Coombe and OLHSC failing to keep up with growing population – Ó Snodaigh
Sinn Féin Dublin South Central TD Aengus Ó Snodaigh has expressed alarm at figures he received recently from the Health Service Executive (HSE) which show a cut in the number of available in-patient beds at the Coombe Women’s and Infants University Hospital and Our Lady’s Hospital for Sick Children in Crumlin over a ten year period.
Deputy Ó Snodaigh was responding to a reply to a parliamentary question he had tabled which showed between 2006 & 2016, the number of inpatient beds at the Coombe and Crumlin Children’s hospitals had been reduced from 207 to 189 and 210 to 182 respectively.
Deputy Ó Snodaigh said:
“It is alarming that in a ten year period the numbers of available inpatient beds in the Coombe and Crumlin Children’s hospitals have reduced at a time when both hospitals are serving a rapidly rising population in south Dublin and its outlying regions.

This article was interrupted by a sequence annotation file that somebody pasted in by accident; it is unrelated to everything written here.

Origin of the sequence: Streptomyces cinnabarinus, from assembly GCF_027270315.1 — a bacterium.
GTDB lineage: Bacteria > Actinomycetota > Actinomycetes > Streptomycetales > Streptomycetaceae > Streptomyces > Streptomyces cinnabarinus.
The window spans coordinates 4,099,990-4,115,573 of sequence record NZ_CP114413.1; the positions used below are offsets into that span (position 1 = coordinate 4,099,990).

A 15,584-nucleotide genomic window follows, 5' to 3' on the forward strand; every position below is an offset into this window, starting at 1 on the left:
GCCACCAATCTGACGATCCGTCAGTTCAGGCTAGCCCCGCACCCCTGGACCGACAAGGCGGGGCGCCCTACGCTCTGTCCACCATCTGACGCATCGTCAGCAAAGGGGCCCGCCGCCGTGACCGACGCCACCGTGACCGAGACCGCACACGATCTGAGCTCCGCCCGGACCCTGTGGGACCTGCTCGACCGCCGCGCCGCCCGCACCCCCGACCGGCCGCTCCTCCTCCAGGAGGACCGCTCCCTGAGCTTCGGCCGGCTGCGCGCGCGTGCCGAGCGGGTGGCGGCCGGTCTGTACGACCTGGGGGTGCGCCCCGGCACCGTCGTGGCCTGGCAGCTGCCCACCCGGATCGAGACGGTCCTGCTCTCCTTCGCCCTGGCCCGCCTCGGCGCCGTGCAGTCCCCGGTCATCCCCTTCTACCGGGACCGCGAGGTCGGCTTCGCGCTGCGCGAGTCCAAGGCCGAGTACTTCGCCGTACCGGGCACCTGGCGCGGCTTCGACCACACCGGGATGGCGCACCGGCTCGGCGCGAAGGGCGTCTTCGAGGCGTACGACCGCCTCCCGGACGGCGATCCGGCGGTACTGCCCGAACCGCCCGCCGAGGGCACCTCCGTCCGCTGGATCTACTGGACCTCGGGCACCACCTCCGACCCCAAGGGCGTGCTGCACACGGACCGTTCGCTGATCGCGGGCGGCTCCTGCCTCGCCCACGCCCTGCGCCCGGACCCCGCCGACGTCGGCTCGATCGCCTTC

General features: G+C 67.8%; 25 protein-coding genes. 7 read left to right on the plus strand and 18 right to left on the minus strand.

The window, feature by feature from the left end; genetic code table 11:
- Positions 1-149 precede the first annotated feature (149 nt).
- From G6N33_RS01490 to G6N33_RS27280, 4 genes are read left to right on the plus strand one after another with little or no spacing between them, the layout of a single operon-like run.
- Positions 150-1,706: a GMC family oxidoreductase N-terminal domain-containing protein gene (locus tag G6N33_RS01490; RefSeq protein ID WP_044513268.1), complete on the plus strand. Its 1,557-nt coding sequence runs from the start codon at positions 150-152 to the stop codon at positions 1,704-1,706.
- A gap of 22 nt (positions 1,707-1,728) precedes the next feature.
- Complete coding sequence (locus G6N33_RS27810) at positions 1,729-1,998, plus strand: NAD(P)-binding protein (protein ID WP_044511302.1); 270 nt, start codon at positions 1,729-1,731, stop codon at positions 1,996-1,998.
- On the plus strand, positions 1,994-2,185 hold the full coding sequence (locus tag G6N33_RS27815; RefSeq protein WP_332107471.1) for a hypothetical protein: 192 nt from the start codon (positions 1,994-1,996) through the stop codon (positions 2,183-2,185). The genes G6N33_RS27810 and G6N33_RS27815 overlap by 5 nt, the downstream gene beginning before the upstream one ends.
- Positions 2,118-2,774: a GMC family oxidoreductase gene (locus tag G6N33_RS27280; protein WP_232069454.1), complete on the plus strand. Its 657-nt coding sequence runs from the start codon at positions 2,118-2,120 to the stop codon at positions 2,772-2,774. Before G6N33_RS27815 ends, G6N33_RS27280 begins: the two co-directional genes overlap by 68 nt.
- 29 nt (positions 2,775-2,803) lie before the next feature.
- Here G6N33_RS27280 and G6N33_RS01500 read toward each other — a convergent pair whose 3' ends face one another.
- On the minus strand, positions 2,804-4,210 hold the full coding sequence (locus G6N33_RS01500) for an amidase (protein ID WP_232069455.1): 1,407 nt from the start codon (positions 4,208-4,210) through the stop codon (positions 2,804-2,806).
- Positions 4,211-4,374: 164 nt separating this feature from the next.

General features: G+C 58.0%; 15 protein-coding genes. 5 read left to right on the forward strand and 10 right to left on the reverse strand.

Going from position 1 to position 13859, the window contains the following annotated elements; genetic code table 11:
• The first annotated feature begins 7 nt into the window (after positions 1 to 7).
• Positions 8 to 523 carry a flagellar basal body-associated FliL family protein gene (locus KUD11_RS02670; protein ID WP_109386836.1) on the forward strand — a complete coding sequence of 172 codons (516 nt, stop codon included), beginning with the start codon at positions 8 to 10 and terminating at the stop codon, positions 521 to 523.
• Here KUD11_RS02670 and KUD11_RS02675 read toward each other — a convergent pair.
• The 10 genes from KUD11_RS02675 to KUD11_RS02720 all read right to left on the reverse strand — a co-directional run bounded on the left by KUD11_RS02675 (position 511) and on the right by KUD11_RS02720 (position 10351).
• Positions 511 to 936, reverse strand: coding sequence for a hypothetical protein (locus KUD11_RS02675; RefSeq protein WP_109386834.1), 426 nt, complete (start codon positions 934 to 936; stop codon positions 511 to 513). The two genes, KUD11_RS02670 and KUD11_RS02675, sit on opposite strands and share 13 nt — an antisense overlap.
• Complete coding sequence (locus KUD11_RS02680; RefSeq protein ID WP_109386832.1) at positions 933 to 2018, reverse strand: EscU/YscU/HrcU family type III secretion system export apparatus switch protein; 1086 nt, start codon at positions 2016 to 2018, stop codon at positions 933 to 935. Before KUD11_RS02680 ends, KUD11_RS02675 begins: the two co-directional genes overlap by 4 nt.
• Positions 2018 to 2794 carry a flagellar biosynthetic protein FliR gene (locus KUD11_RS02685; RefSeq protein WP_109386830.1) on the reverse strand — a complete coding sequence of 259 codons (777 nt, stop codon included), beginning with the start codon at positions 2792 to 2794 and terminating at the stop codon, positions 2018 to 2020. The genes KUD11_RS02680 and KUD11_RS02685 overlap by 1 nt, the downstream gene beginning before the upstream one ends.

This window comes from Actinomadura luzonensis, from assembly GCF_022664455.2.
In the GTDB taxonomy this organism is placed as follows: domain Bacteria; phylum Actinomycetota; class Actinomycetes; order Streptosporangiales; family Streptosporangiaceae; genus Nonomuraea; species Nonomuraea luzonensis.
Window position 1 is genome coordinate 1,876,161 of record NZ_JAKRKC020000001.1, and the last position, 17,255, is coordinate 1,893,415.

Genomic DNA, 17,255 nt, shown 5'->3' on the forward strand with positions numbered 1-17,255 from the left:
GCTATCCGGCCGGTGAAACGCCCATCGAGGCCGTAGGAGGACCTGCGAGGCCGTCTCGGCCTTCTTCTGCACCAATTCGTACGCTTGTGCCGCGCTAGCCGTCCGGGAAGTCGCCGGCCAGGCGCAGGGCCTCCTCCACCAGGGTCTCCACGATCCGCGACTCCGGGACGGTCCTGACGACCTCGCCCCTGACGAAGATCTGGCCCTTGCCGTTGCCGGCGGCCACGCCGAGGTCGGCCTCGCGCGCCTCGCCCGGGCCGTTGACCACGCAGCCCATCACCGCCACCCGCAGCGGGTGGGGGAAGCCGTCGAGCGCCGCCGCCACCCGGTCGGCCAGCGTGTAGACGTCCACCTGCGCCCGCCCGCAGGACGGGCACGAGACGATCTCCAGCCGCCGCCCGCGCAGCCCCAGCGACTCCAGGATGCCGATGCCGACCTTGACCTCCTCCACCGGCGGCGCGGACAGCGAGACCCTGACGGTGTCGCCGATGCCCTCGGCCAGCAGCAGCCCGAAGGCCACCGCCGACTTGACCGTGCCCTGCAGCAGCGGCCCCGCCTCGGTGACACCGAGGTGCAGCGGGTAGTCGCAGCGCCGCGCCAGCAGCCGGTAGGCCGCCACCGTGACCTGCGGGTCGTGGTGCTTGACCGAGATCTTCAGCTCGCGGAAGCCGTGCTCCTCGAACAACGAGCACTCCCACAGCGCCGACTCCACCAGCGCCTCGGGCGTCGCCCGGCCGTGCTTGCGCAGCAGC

“In the same reply I received from the HSE, they confirmed that the number of day case places in the Coombe had remained static at 26 whilst there had been a marginal increase from 31 to 44 places available in Our Lady’s Children’s Hospital. The total inpatient and day-case beds available in both hospitals has therefore reduced over a ten year period.
“The failure to increase capacity at both hospitals, whilst unsurprising, is unacceptable and an indictment of government policy that has resulted in plummeting morale amongst staff and a lack of confidence in our maternity services.
“These points were made by the Master of the Coombe Women and Infants University Hospital Dr Sharon Sheehan who when addressing a patient safety conference in September 2016, said that the three Dublin maternity hospitals are operating at a 17% deficit in the number of midwifery staff. The people of Dublin South Central and surrounding areas depend on these services and the capacity issue must be addressed.
“These figures indicate a failure to address current demand and represent a complete failure to plan for the future. They represent a chronic under-investment in both the Coombe and Our Lady’s Children’s Hospitals and it is hardly surprising that they are struggling to maintain a proper service for a rapidly expanding youthful population.”